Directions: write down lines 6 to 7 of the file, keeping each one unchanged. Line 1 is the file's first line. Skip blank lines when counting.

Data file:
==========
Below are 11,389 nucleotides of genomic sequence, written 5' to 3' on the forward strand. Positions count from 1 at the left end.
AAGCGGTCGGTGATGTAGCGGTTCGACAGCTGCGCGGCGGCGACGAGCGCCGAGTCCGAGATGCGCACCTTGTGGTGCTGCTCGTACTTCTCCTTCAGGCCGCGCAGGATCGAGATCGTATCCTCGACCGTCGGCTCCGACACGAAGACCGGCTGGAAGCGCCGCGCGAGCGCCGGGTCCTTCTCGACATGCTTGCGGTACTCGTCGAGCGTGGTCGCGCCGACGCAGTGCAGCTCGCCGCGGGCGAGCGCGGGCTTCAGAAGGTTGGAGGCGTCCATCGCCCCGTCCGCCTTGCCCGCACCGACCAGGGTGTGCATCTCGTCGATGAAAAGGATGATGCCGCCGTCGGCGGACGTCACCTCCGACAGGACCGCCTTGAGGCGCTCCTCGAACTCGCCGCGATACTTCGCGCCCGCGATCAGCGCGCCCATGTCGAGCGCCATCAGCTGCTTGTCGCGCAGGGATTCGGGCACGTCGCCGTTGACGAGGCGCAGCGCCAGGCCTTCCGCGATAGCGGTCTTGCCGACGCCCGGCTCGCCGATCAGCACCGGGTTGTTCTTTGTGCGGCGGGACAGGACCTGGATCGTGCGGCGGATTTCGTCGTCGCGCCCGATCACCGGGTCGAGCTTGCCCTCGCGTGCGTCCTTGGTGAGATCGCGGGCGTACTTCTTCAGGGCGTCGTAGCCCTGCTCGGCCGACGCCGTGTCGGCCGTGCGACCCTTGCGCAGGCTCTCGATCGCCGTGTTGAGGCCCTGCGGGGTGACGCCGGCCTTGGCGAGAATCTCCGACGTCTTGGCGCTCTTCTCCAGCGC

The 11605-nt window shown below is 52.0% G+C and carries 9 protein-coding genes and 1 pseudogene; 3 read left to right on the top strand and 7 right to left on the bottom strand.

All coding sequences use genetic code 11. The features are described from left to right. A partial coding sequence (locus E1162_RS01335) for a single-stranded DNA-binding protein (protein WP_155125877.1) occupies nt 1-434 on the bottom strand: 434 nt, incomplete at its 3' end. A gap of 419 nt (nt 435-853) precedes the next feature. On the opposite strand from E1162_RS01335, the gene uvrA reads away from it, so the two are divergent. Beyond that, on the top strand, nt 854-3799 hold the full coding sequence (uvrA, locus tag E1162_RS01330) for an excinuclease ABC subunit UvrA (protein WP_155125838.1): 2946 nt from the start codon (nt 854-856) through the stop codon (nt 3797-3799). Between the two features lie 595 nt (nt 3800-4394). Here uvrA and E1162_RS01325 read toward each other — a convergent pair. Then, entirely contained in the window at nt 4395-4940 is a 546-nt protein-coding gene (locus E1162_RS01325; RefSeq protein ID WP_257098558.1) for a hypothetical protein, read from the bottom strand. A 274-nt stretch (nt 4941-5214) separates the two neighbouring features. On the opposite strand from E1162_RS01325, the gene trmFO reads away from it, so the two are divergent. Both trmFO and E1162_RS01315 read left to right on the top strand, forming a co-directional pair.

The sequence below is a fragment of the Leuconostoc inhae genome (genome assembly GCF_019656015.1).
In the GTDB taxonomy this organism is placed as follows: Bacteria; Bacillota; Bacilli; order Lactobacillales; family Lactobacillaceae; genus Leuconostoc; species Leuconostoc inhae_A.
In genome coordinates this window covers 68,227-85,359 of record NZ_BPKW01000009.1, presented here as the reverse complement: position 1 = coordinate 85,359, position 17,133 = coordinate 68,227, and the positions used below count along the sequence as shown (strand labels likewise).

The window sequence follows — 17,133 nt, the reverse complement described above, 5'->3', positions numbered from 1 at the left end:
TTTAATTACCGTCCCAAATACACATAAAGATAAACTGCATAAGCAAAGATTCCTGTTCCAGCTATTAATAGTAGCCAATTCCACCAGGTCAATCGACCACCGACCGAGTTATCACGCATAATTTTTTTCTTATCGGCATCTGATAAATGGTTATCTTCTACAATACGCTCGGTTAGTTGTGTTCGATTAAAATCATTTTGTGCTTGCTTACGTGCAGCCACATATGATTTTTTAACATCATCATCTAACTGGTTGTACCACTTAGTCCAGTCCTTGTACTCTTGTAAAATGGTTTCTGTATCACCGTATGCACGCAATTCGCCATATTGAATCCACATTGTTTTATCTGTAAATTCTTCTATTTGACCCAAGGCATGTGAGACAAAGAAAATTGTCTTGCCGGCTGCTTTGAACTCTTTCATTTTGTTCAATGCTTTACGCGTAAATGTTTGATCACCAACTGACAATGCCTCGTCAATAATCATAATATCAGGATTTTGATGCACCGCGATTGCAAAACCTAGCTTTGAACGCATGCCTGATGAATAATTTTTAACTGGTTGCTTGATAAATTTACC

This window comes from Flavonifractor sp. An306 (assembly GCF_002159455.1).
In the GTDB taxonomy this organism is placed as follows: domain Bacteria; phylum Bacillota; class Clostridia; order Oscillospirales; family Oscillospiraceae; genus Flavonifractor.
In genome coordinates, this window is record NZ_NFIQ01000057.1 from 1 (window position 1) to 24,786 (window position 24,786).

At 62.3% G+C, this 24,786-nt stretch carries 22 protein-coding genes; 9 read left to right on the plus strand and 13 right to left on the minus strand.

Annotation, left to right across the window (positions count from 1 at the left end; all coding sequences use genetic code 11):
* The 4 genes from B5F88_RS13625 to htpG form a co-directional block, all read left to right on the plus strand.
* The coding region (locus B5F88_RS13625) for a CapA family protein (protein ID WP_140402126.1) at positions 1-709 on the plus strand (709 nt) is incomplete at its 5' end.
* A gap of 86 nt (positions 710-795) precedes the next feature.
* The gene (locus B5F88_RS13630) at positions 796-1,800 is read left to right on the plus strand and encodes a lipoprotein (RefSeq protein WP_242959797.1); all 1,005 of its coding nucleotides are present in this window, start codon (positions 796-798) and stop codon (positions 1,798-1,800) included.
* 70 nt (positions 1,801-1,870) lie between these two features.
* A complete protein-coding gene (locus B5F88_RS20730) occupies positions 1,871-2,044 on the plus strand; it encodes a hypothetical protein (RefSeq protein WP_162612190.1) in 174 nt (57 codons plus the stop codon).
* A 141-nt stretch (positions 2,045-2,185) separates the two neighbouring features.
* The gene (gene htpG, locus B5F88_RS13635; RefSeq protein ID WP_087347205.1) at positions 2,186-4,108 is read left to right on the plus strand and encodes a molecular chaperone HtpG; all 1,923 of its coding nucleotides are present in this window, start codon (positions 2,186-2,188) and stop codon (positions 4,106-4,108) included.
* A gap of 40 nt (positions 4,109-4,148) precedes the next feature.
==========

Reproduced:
In the GTDB taxonomy this organism is placed as follows: Bacteria; Bacillota; Bacilli; order Lactobacillales; family Lactobacillaceae; genus Leuconostoc; species Leuconostoc inhae_A.
In genome coordinates this window covers 68,227-85,359 of record NZ_BPKW01000009.1, presented here as the reverse complement: position 1 = coordinate 85,359, position 17,133 = coordinate 68,227, and the positions used below count along the sequence as shown (strand labels likewise).